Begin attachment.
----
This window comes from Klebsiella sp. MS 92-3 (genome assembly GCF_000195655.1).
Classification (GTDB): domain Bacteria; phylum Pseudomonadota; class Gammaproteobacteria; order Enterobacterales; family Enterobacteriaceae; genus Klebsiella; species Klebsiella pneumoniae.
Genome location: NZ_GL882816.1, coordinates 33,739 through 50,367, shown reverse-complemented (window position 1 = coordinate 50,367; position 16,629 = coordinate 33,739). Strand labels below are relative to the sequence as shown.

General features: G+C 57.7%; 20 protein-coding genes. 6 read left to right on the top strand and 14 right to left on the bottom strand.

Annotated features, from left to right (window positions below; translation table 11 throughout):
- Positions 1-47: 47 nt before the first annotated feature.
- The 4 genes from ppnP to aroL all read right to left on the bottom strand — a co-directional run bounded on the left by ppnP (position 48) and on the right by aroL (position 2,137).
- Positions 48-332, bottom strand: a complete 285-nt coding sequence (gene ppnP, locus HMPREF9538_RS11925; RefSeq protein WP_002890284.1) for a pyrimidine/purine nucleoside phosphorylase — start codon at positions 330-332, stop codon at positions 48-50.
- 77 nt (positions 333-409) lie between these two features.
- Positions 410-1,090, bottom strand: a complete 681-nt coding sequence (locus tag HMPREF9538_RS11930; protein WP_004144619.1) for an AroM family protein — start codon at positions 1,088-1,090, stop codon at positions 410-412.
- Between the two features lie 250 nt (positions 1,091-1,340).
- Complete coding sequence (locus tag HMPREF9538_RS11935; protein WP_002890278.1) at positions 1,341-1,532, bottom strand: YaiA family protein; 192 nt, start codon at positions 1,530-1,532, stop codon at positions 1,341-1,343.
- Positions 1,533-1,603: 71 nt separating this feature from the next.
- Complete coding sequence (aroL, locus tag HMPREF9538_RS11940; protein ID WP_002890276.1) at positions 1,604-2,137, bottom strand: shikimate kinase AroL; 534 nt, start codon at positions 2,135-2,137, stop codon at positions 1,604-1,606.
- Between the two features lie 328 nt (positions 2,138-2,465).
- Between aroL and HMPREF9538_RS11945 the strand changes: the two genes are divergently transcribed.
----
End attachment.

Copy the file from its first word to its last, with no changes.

This window comes from Klebsiella sp. MS 92-3 (genome assembly GCF_000195655.1).
Classification (GTDB): domain Bacteria; phylum Pseudomonadota; class Gammaproteobacteria; order Enterobacterales; family Enterobacteriaceae; genus Klebsiella; species Klebsiella pneumoniae.
Genome location: NZ_GL882816.1, coordinates 33,739 through 50,367, shown reverse-complemented (window position 1 = coordinate 50,367; position 16,629 = coordinate 33,739). Strand labels below are relative to the sequence as shown.

General features: G+C 57.7%; 20 protein-coding genes. 6 read left to right on the top strand and 14 right to left on the bottom strand.

Annotated features, from left to right (window positions below; translation table 11 throughout):
- Positions 1-47: 47 nt before the first annotated feature.
- The 4 genes from ppnP to aroL all read right to left on the bottom strand — a co-directional run bounded on the left by ppnP (position 48) and on the right by aroL (position 2,137).
- Positions 48-332, bottom strand: a complete 285-nt coding sequence (gene ppnP, locus HMPREF9538_RS11925; RefSeq protein WP_002890284.1) for a pyrimidine/purine nucleoside phosphorylase — start codon at positions 330-332, stop codon at positions 48-50.
- 77 nt (positions 333-409) lie between these two features.
- Positions 410-1,090, bottom strand: a complete 681-nt coding sequence (locus tag HMPREF9538_RS11930; protein WP_004144619.1) for an AroM family protein — start codon at positions 1,088-1,090, stop codon at positions 410-412.
- Between the two features lie 250 nt (positions 1,091-1,340).
- Complete coding sequence (locus tag HMPREF9538_RS11935; protein WP_002890278.1) at positions 1,341-1,532, bottom strand: YaiA family protein; 192 nt, start codon at positions 1,530-1,532, stop codon at positions 1,341-1,343.
- Positions 1,533-1,603: 71 nt separating this feature from the next.
- Complete coding sequence (aroL, locus tag HMPREF9538_RS11940; protein ID WP_002890276.1) at positions 1,604-2,137, bottom strand: shikimate kinase AroL; 534 nt, start codon at positions 2,135-2,137, stop codon at positions 1,604-1,606.
- Between the two features lie 328 nt (positions 2,138-2,465).
- Between aroL and HMPREF9538_RS11945 the strand changes: the two genes are divergently transcribed.